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Is Nio's Stock a Buy? Another Wall Street Analyst Thinks So.

By John Rosevear – Jan 12, 2022 at 3:08PM

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She's expecting impressive sales growth -- but her expectations may be conservative.

Shares of Chinese electric-vehicle (EV) maker Nio (NIO) were having a good day on Wednesday. As of 2:30 p.m. ET, Nio's American depositary shares were up about 5.1% from Tuesday's closing price, thanks to some upbeat news on pricing and a bullish note from Wall Street.

The pricing news was simple and good: Nio's average transaction price in December was about $69,700, a strong number that was -- according to the company's communications chief, Ma Lin -- second only to Daimler's luxury stalwart, Mercedes-Benz. 

That's good news given that Nio hasn't had a new model since the EC6's launch in the third quarter of 2020, a lifetime in China's fast-moving new-vehicle market. Of particular interest: Nio's ES8, its oldest model (dating all the way back to June 2018), had its best month ever for pricing, averaging about $84,400 in December, Ma said.

It can be challenging for U.S.-based EV investors to absorb the nuances of China's new-vehicle market. But the implications of those pricing numbers are easy to understand: Customers are paying up for a Nio, and that should give the company's margins a boost.

A blue Nio ET7, a sleek electric luxury-sports sedan.

Nio's new-product drought will end in late March, when its new flagship ET7 sedan begins shipping. Two more new Nio models are expected before year-end. Image source: Nio.

Wall Street has been taking notice. In a new note on Wednesday, Macquarie analyst Erica Chen initiated coverage of Nio and its key local rivals, XPeng (XPEV -1.49%) and Li Auto (LI -1.26%), with outperform ratings on all three stocks. She assigned Nio's U.S.-traded shares a price target of $37.70, roughly 20% above current levels.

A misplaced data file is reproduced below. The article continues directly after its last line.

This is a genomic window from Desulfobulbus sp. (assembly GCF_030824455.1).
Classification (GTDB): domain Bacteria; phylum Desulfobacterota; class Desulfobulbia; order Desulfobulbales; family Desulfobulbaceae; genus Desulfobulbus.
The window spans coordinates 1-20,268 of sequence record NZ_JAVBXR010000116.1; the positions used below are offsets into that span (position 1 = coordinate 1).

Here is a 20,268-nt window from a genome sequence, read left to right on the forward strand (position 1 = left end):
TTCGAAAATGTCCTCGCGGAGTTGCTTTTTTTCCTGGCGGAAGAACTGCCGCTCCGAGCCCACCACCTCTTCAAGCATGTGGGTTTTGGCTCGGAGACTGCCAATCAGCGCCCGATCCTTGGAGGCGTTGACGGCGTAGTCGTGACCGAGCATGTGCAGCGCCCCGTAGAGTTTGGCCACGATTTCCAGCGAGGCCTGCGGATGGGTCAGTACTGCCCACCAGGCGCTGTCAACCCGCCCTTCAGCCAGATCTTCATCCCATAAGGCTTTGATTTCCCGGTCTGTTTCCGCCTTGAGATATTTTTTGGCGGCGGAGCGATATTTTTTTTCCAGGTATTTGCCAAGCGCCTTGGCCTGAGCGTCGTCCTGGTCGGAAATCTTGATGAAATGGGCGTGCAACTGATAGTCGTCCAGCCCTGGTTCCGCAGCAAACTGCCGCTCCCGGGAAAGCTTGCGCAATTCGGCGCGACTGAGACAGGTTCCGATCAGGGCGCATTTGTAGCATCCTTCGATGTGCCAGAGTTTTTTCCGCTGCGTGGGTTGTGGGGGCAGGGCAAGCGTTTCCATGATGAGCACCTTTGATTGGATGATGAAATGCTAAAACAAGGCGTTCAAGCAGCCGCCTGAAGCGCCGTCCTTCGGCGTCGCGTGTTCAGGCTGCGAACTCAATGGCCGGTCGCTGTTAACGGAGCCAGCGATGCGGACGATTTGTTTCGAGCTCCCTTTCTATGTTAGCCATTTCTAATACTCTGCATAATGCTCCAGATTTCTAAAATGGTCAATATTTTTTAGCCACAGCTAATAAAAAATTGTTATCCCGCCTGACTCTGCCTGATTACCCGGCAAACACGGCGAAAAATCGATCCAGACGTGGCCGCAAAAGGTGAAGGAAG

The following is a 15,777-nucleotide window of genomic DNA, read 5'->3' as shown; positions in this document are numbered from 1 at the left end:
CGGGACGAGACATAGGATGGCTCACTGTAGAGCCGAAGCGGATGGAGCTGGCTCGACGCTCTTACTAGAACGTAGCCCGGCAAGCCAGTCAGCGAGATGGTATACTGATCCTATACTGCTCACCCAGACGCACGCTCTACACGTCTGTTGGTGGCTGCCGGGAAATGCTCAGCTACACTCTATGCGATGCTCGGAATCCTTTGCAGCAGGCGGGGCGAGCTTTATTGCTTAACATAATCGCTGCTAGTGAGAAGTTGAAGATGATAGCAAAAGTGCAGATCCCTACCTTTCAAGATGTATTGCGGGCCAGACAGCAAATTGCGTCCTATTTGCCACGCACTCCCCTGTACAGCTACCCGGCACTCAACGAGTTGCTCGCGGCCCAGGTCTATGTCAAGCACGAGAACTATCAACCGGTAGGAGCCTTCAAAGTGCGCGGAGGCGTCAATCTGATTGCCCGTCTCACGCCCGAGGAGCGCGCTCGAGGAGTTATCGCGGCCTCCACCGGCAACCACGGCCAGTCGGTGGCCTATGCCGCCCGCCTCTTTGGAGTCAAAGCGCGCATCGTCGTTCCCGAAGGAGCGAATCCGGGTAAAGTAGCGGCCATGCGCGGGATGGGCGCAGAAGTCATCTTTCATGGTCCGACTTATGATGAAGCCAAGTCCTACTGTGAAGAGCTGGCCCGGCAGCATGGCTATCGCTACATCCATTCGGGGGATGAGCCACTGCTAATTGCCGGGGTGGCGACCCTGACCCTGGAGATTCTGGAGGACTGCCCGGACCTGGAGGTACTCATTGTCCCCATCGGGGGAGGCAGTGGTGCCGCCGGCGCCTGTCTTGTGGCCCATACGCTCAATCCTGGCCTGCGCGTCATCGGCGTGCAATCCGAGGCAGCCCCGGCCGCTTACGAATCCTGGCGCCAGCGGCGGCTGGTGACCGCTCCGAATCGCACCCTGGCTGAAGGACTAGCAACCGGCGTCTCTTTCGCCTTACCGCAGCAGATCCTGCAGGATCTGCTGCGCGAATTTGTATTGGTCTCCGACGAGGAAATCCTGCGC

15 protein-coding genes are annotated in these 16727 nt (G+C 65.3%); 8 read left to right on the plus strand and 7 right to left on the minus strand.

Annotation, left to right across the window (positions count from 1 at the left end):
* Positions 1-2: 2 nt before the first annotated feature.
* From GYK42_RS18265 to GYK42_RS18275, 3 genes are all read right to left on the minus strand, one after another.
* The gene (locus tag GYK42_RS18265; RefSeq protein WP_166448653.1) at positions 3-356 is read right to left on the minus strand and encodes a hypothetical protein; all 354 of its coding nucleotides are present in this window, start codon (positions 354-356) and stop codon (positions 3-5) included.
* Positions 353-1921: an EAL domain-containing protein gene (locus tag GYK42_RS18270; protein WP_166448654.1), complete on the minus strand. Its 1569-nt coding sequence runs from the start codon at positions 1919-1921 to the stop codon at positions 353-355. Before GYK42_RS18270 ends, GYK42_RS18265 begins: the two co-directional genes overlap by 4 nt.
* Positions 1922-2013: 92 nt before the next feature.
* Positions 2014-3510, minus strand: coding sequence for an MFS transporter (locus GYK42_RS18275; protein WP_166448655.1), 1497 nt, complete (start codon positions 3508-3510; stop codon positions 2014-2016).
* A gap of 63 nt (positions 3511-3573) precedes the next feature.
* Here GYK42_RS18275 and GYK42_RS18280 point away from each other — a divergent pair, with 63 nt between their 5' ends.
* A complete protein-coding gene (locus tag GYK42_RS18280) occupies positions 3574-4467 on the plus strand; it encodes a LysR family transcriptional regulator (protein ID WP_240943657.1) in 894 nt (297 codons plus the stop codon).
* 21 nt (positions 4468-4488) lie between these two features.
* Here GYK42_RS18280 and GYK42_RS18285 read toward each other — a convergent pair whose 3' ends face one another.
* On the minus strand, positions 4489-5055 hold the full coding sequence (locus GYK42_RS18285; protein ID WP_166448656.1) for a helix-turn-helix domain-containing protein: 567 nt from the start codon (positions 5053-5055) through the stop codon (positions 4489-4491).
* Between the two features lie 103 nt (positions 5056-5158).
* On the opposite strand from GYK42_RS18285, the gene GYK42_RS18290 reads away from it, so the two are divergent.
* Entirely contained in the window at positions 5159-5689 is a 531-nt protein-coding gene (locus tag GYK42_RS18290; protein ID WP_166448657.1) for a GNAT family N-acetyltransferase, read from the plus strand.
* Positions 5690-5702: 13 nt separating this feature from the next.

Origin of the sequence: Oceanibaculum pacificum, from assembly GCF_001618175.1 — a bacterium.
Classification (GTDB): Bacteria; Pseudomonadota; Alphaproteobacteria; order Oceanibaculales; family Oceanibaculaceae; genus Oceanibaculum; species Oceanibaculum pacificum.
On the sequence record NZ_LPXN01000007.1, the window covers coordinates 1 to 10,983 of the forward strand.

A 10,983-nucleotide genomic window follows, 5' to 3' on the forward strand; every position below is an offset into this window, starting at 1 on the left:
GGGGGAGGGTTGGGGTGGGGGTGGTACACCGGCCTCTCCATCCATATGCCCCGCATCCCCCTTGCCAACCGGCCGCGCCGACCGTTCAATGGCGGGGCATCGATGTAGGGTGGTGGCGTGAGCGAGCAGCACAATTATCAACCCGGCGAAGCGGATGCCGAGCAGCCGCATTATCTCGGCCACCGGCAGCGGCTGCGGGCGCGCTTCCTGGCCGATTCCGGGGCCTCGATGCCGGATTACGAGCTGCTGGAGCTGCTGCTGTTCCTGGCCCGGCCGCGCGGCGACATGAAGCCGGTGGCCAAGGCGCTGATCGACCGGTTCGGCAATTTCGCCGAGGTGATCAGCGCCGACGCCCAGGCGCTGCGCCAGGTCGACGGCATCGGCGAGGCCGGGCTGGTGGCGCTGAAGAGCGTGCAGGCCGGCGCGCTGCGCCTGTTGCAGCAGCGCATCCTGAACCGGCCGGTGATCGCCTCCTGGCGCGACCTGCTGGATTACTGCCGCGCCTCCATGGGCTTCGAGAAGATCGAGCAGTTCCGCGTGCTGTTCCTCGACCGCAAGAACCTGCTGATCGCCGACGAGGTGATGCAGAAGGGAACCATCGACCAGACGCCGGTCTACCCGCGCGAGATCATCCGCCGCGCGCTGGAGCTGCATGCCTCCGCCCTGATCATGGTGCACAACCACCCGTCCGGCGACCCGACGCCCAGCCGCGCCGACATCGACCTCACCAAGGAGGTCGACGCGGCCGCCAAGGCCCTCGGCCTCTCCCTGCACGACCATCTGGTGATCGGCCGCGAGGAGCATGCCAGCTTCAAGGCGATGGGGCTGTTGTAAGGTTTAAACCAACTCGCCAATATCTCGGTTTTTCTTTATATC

Noting Nio's market positioning ("affordable luxury") and its emphasis on customer service, and the rapid pace at which Chinese consumers are adopting EVs, Chen wrote that she expects the company's sales to grow roughly 50% annually for the next few years.

That growth rate might be conservative. As Citibank analyst Jeff Chung wrote in a separate note on Tuesday, "new energy vehicles" (including plug-in hybrids and battery-electrics) represented almost 23% of new passenger-vehicle sales in China in December. Overall, sales of new energy vehicles in China rose about 180% in 2021 from 2020. 

Nio's own sales were up about 109% in 2021 versus 2020, but that was with the company selling every car it could crank out amid global supply chain disruptions. How many more could it have sold if it hadn't been scrambling to procure enough chips and other parts to keep its assembly lines going? 

We may find out in 2022. 

Citigroup is an advertising partner of The Ascent, a Motley Fool company. John Rosevear has no position in any of the stocks mentioned. The Motley Fool owns and recommends Nio Inc. The Motley Fool has a disclosure policy.

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